San Diego Chargers Dominate Chiefs With No Rain or Special Teams To Hide Behind

Heneli IongiAnalyst IDecember 13, 2010

SAN DIEGO - DECEMBER 12:  Running back Darren Sproles #43 of the San Diego Chargers carries the ball against defensive end Glenn Dorsey #72 of the Kansas City Chiefs at Qualcomm Stadium on December 12, 2010 in San Diego, California.  the Chargers won 31-0.  (Photo by Stephen Dunn/Getty Images)
Stephen Dunn/Getty Images

Wow.  Just wow.  

Many months ago, I wrote an article before the Monday Night Football game between the Chargers and Chiefs.  I had no doubt that the Chargers would destroy the Chiefs.  I mean, the Chargers had the better squad overall.  A better offense and defense from what I saw not only on paper but in games.  There was no excuse for why the Chargers shouldn't beat the Chiefs in the first game. 

Little did I know, I didn't take into account the fact that it would rain with gusty wins and how horrible the special teams would play in that game.  

Fast forward to this past Sunday in a Week 14 rematch between the Chargers and Chiefs. No rain.  No gusty wins.  No Chargers special teams gaffs.  No problem, I thought, as now we'll get to see whether my prediction in the first article would be right that the Chargers should destroy the Chiefs.  

The score at the end of the game tells the whole entire story, 31-0.  Chargers win.

Offensively, the Chargers headed into that game doing something I didn't think they would do against the Chiefs.  The Chargers ran the ball.  Not only did the Chargers run the ball, it was what they base their entire offensive game plan around. 

Mike Tolbert had 66 yards rushing for 1 TD averaging 4.1 yards per carry.  Ryan Mathews had 65 yards rushing for 1 TD averaging 4.1 yards per carry also.  Darren Sproles added 53 yards rushing averaging a ridiculous 8.8 yards per carry.  The Chargers backs absolutely dominated the Chiefs, who boast a very respectable run defense, for 188 yards rushing. That's not even taking into account Vincent Jackson's reverse run for 14 yards.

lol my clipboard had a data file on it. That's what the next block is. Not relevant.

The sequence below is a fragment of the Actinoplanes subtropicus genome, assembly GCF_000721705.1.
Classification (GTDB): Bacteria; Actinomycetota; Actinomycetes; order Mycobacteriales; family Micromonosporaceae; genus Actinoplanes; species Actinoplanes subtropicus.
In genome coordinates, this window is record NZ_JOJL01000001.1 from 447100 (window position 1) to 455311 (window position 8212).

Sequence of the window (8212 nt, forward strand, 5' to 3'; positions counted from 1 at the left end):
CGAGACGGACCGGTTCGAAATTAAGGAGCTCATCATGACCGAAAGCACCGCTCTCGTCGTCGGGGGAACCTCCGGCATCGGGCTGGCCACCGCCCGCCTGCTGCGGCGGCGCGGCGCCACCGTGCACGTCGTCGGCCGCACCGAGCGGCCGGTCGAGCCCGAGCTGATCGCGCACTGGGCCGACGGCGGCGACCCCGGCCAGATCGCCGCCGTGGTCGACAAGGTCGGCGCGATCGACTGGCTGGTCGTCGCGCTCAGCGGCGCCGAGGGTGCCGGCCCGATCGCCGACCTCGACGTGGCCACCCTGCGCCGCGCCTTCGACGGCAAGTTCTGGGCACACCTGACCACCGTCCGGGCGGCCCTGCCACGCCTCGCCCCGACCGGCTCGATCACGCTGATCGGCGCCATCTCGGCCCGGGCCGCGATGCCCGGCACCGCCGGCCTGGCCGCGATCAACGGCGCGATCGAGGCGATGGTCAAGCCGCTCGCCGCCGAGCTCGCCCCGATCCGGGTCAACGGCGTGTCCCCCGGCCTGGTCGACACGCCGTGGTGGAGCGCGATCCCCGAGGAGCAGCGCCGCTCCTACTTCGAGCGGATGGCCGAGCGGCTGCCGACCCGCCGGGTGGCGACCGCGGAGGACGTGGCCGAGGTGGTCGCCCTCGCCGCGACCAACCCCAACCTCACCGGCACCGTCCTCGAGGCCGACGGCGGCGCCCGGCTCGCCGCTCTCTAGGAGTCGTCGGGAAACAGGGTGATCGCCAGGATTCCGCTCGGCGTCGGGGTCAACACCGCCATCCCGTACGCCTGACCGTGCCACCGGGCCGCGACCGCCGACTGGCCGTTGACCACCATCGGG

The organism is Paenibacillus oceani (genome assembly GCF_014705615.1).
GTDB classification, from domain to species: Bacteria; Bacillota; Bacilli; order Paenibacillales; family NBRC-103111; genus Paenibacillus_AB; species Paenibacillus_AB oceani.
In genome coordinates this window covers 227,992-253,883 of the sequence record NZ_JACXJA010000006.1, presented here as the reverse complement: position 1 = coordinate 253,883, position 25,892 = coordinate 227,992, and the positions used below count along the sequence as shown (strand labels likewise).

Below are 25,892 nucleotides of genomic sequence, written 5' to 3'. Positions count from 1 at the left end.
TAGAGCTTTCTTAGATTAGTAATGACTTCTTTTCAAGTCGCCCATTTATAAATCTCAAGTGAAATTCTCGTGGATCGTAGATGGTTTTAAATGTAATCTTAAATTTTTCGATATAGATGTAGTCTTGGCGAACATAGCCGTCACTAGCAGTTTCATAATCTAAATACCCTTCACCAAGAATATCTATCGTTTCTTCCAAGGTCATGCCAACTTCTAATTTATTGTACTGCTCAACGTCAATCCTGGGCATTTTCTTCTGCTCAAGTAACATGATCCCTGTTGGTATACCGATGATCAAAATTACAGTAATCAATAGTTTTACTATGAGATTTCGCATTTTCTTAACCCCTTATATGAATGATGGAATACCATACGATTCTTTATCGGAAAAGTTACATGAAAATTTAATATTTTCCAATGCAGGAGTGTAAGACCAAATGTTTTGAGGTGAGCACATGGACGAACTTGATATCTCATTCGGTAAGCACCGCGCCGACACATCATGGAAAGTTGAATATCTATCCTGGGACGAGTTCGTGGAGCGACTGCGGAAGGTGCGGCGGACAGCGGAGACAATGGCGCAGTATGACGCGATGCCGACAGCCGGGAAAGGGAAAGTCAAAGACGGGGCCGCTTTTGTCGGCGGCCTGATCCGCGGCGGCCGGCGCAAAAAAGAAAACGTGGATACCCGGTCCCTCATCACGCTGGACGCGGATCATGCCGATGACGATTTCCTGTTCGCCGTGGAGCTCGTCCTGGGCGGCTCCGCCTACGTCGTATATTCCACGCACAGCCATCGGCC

I did expect the Chargers to pass more against the Chiefs to get into the red zone but the Chargers again surprised me.  The strength of the Chiefs' "bend but don't break" defense comes in the red zone, especially in defending against the pass. 

The Chargers showed in this game that sometimes having taller receivers is just the ticket to combat that defense in the red zone as Philip Rivers took advantage of the smaller Chiefs corners by throwing over them to the taller Chargers receivers like Malcom Floyd, as he caught both of San Diego's passing TDs.

Philip Rivers had his way with the Chiefs defense as he passed for 226 yards for 2 toucdowns and 1 interception.  Rivers' 226 yards may not be impressive, but what is impressive is the fact that he averaged 12.6 yards per pass.  

The Chargers absolutely dominated the Chiefs in every facet of the game.  The Chargers outgained the Chiefs in total yardage, 426 total yards to the Chiefs' lowly 67.  

Defensively, the Chargers didn't have much to worry about.  They just had to put eight men fronts all game long.  Nothing spectacular in terms of game-planning as the Chiefs are very one-dimensional.  You stop the run, and the offense is scoring big, it makes teams that love to run revert to passing which isn't the Chiefs' strengths. 

Matt Cassel wasn't playing but so what; the Chargers still would have had eight-men fronts for the Chiefs to deal with.  Last I remember, Cassel had 68 yards passing against the Chargers.

Anyway, long story short, the Chargers stuffed the Chiefs running game to a total of 49 yards on the ground.  Playing behind by more than two possessions heading into the second half, the Chiefs had no choice but to pass the ball.  It's too bad that Brodie Croyle was the guy the Chiefs tried to lean on as he passed for only 40 yards.  

In a quick recap, the Chargers dominated the Chiefs in practically every part of the game. If there is one thing to take away, it is the fact that the Chargers time of possession was 40 minutes and 10 seconds versus the Chiefs' 19 minutes and 50 seconds.  If that ain't impressive, I don't know what is.